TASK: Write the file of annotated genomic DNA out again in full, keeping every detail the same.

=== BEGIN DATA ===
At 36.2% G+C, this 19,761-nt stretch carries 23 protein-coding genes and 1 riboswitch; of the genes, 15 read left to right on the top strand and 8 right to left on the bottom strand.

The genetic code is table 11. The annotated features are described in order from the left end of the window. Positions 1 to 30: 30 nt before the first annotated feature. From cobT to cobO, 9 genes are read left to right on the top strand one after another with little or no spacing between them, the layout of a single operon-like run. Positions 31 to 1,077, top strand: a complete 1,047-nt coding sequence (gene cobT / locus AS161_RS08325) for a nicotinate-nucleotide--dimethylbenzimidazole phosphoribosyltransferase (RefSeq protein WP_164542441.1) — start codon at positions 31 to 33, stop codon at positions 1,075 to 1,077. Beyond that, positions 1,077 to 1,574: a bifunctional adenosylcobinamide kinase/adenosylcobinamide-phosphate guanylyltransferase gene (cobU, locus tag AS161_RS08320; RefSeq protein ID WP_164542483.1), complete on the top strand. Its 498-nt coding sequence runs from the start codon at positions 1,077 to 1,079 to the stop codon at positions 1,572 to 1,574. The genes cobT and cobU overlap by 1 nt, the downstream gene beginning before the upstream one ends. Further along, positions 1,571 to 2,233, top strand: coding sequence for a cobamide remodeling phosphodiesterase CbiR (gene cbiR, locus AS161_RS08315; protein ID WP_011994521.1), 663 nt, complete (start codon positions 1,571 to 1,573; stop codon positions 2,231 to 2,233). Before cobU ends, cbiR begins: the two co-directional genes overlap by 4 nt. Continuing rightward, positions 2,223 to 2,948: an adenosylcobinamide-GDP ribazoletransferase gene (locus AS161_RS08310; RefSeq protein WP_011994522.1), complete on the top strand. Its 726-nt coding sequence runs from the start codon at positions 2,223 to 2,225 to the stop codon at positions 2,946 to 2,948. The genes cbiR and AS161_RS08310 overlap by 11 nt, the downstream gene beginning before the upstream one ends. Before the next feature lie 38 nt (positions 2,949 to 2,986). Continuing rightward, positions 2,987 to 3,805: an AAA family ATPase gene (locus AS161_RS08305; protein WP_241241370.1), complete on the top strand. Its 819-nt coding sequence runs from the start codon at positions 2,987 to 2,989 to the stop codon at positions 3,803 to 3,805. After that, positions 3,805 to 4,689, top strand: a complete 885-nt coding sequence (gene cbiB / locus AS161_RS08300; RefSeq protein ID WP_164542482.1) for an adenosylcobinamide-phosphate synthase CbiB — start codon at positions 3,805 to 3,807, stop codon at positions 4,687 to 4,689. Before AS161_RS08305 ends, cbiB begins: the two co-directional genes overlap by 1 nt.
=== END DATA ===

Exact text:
At 36.2% G+C, this 19,761-nt stretch carries 23 protein-coding genes and 1 riboswitch; of the genes, 15 read left to right on the top strand and 8 right to left on the bottom strand.

The genetic code is table 11. The annotated features are described in order from the left end of the window. Positions 1 to 30: 30 nt before the first annotated feature. From cobT to cobO, 9 genes are read left to right on the top strand one after another with little or no spacing between them, the layout of a single operon-like run. Positions 31 to 1,077, top strand: a complete 1,047-nt coding sequence (gene cobT / locus AS161_RS08325) for a nicotinate-nucleotide--dimethylbenzimidazole phosphoribosyltransferase (RefSeq protein WP_164542441.1) — start codon at positions 31 to 33, stop codon at positions 1,075 to 1,077. Beyond that, positions 1,077 to 1,574: a bifunctional adenosylcobinamide kinase/adenosylcobinamide-phosphate guanylyltransferase gene (cobU, locus tag AS161_RS08320; RefSeq protein ID WP_164542483.1), complete on the top strand. Its 498-nt coding sequence runs from the start codon at positions 1,077 to 1,079 to the stop codon at positions 1,572 to 1,574. The genes cobT and cobU overlap by 1 nt, the downstream gene beginning before the upstream one ends. Further along, positions 1,571 to 2,233, top strand: coding sequence for a cobamide remodeling phosphodiesterase CbiR (gene cbiR, locus AS161_RS08315; protein ID WP_011994521.1), 663 nt, complete (start codon positions 1,571 to 1,573; stop codon positions 2,231 to 2,233). Before cobU ends, cbiR begins: the two co-directional genes overlap by 4 nt. Continuing rightward, positions 2,223 to 2,948: an adenosylcobinamide-GDP ribazoletransferase gene (locus AS161_RS08310; RefSeq protein WP_011994522.1), complete on the top strand. Its 726-nt coding sequence runs from the start codon at positions 2,223 to 2,225 to the stop codon at positions 2,946 to 2,948. The genes cbiR and AS161_RS08310 overlap by 11 nt, the downstream gene beginning before the upstream one ends. Before the next feature lie 38 nt (positions 2,949 to 2,986). Continuing rightward, positions 2,987 to 3,805: an AAA family ATPase gene (locus AS161_RS08305; protein WP_241241370.1), complete on the top strand. Its 819-nt coding sequence runs from the start codon at positions 2,987 to 2,989 to the stop codon at positions 3,803 to 3,805. After that, positions 3,805 to 4,689, top strand: a complete 885-nt coding sequence (gene cbiB / locus AS161_RS08300; RefSeq protein ID WP_164542482.1) for an adenosylcobinamide-phosphate synthase CbiB — start codon at positions 3,805 to 3,807, stop codon at positions 4,687 to 4,689. Before AS161_RS08305 ends, cbiB begins: the two co-directional genes overlap by 1 nt.